I'm afraid this statement doesn't make much sense. Each website visitor (which is a PC user, BTW) gets their own copy of a cookie. This cookie will never be overwritten by any cookies that were issued to other visitors.

    J.D.
     
    J.D., Aug 31, 2005 IP
  16. Stoofovski

    Stoofovski Peon

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    #16
    well, yeah, but he asked on the same computer. if i login to the site A from my pc, the cookie will be made (whatever the site names it) - cookieA. Now when i browse the site, it looks if i have cookieA and reads info from it. then i decide to login as another user. when i login as another user, the cookie gets rewritten. site still looks in cookieA but finds another info in there and auths me as other user. we are talking about same computer here. of course each user on their own different pc gets own cookie.
     
    Stoofovski, Sep 1, 2005 IP
  17. J.D.

    J.D. Peon

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    #17
    If you are talking about an OS user logging out and then logging in again as a different user, then you are mistaken, cookies are kept separately for each user account.

    J.D.
     
    J.D., Sep 1, 2005 IP
  18. Stoofovski

    Stoofovski Peon

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    #18
    i DIDNT mean that, but that was exactly why i said

    lets not troll this thread, cheers :D
     
    Stoofovski, Sep 1, 2005 IP
  19. T0PS3O

    T0PS3O Feel Good PLC

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    #19
    :)

    I won;t be logging out a windows user. We just have staff hotdesking to utilise office space to the max but they share the same PC login though have their own website login.
     
    T0PS3O, Sep 2, 2005 IP
  20. J.D.

    J.D. Peon

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    #20
    You are missing the point then. Nothing gets overwritten. Here's how it works (or doesn't in this case):

    * person X logs into the website, gets a session cookie A and a persistent cookie B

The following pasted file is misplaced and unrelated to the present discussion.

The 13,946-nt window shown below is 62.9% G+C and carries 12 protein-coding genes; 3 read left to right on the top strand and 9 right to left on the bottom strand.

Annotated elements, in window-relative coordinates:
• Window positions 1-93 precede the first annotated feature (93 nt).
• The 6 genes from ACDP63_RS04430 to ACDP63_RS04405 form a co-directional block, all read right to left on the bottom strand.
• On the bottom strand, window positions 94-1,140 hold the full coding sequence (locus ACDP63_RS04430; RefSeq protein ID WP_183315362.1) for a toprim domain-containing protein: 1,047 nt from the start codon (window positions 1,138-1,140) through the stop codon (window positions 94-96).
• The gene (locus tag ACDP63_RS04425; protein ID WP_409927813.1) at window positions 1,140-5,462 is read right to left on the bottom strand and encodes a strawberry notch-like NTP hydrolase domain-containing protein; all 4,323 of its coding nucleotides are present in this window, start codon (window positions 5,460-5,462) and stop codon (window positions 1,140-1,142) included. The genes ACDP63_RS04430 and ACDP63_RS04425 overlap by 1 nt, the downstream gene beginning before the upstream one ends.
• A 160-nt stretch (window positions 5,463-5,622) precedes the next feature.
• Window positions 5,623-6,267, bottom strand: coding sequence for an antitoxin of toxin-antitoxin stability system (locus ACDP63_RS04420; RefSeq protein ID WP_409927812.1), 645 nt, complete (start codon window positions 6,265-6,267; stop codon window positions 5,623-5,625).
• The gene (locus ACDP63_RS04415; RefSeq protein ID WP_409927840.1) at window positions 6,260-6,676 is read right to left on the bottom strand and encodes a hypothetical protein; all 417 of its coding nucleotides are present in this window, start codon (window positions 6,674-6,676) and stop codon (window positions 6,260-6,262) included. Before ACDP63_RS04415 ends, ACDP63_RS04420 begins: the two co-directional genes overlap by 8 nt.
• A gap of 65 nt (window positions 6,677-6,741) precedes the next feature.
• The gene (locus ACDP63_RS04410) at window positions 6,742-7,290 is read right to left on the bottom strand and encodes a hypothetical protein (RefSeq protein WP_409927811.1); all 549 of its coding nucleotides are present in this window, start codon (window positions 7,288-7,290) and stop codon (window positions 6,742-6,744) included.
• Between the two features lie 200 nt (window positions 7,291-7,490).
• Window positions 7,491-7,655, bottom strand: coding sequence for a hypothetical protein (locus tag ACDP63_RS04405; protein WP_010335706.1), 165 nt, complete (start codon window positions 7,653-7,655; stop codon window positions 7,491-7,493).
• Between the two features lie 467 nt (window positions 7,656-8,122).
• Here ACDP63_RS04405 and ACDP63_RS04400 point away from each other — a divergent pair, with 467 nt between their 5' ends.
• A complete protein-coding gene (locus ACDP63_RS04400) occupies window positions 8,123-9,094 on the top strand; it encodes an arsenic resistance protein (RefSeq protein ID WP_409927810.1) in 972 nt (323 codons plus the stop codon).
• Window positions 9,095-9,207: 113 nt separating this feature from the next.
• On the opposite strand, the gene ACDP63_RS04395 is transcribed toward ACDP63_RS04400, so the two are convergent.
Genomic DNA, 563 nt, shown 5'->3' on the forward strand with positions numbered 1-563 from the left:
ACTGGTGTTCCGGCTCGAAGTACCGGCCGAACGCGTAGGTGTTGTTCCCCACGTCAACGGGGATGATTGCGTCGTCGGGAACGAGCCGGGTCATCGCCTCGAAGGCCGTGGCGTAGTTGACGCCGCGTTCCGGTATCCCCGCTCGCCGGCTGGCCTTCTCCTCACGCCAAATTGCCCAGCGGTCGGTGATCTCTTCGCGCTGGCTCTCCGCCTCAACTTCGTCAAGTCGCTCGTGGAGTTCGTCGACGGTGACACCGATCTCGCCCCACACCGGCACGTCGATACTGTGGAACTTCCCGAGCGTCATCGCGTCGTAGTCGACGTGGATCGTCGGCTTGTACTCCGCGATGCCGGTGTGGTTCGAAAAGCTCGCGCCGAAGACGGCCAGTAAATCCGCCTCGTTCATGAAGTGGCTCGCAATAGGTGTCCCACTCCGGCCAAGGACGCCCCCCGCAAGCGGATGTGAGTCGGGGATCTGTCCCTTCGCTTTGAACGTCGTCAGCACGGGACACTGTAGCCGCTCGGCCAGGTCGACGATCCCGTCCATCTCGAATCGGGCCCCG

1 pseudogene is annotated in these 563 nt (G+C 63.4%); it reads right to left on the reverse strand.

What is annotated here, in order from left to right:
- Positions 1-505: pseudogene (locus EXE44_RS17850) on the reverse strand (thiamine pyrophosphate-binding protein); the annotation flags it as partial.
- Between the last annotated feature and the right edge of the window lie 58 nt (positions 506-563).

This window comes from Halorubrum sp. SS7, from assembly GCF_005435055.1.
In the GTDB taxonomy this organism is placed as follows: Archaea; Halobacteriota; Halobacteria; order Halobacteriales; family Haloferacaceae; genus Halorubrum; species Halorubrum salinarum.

* person X leaves the machine without logging out (from neither - web or PC), but closes the browser
    * the session cookie A gets deleted, but the persistent cookie is stored until its expiration date
    * person Y starts up the browser within the same OS login session and visits the same website
    * the browser submits the persistent cookie B and the website is tricked into beleiving that the person Y is actually the person X and will not issue another cookie that would overwrite the cookie B

    ...just switching from a World of Warcraft forum I see... :D

    Always a bad idea to share OS logins. Sharing PCs is fine, but you definitely want unique logins for everyone. Trust me.

    As for cookies, you can't use persistent cookies in this configuration because of the reasons I described. Using session cookies will not help you much either - if somebody forgets to close their browser, the next person will be able to impersonate the previous one within 20-30 minutes (lifetime of a session cookie).

    Your best bet is to use unique OS logins for your staff and use their OS authentication information to log into the website as well (it will be an intranet website). There's a setting in IE that will make it transparent - the last cluster of radio buttons in the security tab.

    J.D.
     
    J.D., Sep 2, 2005 IP